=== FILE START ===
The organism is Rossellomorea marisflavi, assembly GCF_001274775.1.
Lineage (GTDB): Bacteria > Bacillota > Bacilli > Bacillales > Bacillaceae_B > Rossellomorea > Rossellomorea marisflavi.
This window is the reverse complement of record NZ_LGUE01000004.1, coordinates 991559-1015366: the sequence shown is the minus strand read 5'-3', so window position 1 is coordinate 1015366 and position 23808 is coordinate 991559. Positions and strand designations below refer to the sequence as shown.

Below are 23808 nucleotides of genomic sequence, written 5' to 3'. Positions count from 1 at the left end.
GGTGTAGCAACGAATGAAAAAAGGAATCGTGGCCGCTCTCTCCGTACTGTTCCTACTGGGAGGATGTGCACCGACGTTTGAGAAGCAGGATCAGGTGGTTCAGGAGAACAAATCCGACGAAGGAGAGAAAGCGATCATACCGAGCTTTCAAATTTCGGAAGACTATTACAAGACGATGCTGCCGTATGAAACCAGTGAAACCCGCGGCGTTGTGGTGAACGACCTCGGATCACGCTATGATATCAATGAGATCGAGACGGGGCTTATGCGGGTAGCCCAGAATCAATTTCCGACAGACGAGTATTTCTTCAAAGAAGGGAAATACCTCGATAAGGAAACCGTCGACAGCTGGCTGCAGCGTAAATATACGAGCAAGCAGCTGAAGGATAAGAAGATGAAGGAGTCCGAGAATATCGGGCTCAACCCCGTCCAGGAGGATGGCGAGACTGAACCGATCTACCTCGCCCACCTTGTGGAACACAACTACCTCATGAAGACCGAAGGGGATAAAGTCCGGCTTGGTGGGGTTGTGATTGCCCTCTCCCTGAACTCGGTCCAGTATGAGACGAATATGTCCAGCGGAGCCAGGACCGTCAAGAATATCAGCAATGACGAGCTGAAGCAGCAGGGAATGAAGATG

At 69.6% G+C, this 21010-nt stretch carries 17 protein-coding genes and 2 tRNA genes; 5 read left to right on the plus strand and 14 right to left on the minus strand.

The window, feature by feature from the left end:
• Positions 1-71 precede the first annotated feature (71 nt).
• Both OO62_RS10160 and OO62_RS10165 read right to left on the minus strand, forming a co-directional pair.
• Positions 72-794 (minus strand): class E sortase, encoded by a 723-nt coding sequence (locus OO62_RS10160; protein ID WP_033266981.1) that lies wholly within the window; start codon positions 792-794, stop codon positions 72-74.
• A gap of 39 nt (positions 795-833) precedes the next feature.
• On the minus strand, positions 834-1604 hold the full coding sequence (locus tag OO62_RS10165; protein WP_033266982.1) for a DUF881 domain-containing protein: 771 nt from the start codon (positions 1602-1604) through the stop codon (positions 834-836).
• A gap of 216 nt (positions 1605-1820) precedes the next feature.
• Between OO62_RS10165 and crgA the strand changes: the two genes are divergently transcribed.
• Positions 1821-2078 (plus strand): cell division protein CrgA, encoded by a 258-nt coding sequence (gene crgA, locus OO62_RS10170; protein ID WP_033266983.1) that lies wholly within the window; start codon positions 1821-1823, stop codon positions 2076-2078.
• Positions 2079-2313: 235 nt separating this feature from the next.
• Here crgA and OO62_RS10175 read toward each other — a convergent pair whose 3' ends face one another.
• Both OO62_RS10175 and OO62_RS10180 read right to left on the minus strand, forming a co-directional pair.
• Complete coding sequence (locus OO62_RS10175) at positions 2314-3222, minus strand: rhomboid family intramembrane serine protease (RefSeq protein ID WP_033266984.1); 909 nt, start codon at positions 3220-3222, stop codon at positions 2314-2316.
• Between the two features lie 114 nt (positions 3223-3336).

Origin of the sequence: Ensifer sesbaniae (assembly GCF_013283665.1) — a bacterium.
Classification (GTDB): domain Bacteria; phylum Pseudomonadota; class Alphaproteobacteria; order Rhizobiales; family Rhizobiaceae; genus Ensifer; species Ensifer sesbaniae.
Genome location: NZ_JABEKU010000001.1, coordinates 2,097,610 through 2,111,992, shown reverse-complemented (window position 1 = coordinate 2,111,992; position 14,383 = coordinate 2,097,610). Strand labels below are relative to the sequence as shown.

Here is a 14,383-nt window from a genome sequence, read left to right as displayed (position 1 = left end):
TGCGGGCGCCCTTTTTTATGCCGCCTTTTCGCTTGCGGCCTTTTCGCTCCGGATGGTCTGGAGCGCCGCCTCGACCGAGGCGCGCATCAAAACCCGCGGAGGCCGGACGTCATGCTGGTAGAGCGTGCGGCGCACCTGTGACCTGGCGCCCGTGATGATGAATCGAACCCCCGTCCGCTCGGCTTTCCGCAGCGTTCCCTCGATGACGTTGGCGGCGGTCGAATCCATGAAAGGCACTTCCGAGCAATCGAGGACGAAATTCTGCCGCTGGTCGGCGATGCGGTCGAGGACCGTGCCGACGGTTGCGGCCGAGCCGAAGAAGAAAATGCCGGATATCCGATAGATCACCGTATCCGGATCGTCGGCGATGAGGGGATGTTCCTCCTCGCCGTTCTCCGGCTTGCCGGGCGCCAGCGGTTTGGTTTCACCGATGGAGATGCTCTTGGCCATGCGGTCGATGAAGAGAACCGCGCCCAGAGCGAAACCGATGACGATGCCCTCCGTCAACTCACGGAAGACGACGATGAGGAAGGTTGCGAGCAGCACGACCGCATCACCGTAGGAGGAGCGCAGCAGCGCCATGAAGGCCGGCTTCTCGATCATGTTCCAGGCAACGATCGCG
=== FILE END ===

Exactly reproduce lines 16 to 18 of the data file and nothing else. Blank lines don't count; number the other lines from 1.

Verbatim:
• Positions 2079-2313: 235 nt separating this feature from the next.
• Here crgA and OO62_RS10175 read toward each other — a convergent pair whose 3' ends face one another.
• Both OO62_RS10175 and OO62_RS10180 read right to left on the minus strand, forming a co-directional pair.